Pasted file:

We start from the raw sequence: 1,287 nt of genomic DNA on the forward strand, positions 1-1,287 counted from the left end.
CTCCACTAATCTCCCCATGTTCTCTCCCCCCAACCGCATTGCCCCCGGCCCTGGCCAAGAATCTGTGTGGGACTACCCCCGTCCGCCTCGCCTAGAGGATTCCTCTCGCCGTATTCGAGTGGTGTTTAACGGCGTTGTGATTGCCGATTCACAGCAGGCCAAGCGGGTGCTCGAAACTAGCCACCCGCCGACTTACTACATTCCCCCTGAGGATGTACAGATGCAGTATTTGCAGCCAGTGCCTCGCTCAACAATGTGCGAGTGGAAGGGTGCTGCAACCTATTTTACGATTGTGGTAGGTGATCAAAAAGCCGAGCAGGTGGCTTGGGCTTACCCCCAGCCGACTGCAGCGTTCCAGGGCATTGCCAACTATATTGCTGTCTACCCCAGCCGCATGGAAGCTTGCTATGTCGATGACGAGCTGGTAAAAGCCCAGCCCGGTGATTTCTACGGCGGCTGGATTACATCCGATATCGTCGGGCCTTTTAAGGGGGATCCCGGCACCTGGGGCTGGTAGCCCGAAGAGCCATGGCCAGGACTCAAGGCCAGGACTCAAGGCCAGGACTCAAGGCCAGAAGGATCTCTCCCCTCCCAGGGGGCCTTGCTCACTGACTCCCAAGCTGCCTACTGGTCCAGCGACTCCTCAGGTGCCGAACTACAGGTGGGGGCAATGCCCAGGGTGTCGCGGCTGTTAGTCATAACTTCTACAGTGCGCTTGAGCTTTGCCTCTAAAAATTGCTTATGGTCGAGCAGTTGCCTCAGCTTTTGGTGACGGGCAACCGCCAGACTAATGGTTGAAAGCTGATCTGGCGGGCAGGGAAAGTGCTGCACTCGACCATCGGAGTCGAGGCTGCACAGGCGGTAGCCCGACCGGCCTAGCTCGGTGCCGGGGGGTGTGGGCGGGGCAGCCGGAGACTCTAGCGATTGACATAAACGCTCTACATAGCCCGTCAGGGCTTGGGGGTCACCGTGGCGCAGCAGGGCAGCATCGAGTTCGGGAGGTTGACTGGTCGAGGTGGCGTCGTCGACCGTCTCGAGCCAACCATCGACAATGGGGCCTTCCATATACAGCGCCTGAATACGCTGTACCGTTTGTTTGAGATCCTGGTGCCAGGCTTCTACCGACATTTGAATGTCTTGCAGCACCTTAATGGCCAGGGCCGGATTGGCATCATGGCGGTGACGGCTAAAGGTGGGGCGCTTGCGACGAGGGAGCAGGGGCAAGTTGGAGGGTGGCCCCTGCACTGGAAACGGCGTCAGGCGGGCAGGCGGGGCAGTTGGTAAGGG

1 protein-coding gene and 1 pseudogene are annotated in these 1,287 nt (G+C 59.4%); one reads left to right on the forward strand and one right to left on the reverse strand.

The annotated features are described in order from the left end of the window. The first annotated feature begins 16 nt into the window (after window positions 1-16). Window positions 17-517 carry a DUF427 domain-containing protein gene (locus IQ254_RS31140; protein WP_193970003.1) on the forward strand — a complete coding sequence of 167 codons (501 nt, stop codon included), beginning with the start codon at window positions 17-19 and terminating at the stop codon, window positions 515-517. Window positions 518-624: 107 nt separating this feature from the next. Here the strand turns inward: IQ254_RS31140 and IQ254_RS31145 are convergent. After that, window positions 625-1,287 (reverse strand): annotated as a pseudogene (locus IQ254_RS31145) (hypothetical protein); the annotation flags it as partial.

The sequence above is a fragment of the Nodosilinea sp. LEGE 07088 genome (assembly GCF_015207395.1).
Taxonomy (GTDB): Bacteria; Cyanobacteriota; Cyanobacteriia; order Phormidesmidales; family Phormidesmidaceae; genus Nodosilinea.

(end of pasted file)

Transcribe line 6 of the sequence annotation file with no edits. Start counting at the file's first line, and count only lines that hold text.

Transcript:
Taxonomy (GTDB): Bacteria; Cyanobacteriota; Cyanobacteriia; order Phormidesmidales; family Phormidesmidaceae; genus Nodosilinea.